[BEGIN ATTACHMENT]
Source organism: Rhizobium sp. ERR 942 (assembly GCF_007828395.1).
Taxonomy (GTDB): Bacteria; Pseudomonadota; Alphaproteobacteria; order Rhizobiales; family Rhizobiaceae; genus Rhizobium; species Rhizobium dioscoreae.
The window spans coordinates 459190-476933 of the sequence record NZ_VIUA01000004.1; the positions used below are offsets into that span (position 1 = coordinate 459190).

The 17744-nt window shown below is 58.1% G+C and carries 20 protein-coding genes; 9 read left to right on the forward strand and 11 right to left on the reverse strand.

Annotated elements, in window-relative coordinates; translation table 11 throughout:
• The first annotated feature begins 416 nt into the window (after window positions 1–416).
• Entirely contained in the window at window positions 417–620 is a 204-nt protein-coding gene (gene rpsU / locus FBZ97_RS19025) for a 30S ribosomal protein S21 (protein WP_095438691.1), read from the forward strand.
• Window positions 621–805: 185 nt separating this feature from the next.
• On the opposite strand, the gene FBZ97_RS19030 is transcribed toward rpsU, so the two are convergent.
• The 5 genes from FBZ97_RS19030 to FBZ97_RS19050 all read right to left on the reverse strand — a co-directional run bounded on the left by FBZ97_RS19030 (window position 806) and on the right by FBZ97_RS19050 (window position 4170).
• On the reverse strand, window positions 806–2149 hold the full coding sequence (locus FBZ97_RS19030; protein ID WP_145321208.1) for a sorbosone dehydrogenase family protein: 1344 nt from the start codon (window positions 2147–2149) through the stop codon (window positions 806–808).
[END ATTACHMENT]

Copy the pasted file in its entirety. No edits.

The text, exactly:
Source organism: Rhizobium sp. ERR 942 (assembly GCF_007828395.1).
Taxonomy (GTDB): Bacteria; Pseudomonadota; Alphaproteobacteria; order Rhizobiales; family Rhizobiaceae; genus Rhizobium; species Rhizobium dioscoreae.
The window spans coordinates 459190-476933 of the sequence record NZ_VIUA01000004.1; the positions used below are offsets into that span (position 1 = coordinate 459190).

The 17744-nt window shown below is 58.1% G+C and carries 20 protein-coding genes; 9 read left to right on the forward strand and 11 right to left on the reverse strand.

Annotated elements, in window-relative coordinates; translation table 11 throughout:
• The first annotated feature begins 416 nt into the window (after window positions 1–416).
• Entirely contained in the window at window positions 417–620 is a 204-nt protein-coding gene (gene rpsU / locus FBZ97_RS19025) for a 30S ribosomal protein S21 (protein WP_095438691.1), read from the forward strand.
• Window positions 621–805: 185 nt separating this feature from the next.
• On the opposite strand, the gene FBZ97_RS19030 is transcribed toward rpsU, so the two are convergent.
• The 5 genes from FBZ97_RS19030 to FBZ97_RS19050 all read right to left on the reverse strand — a co-directional run bounded on the left by FBZ97_RS19030 (window position 806) and on the right by FBZ97_RS19050 (window position 4170).
• On the reverse strand, window positions 806–2149 hold the full coding sequence (locus FBZ97_RS19030; protein ID WP_145321208.1) for a sorbosone dehydrogenase family protein: 1344 nt from the start codon (window positions 2147–2149) through the stop codon (window positions 806–808).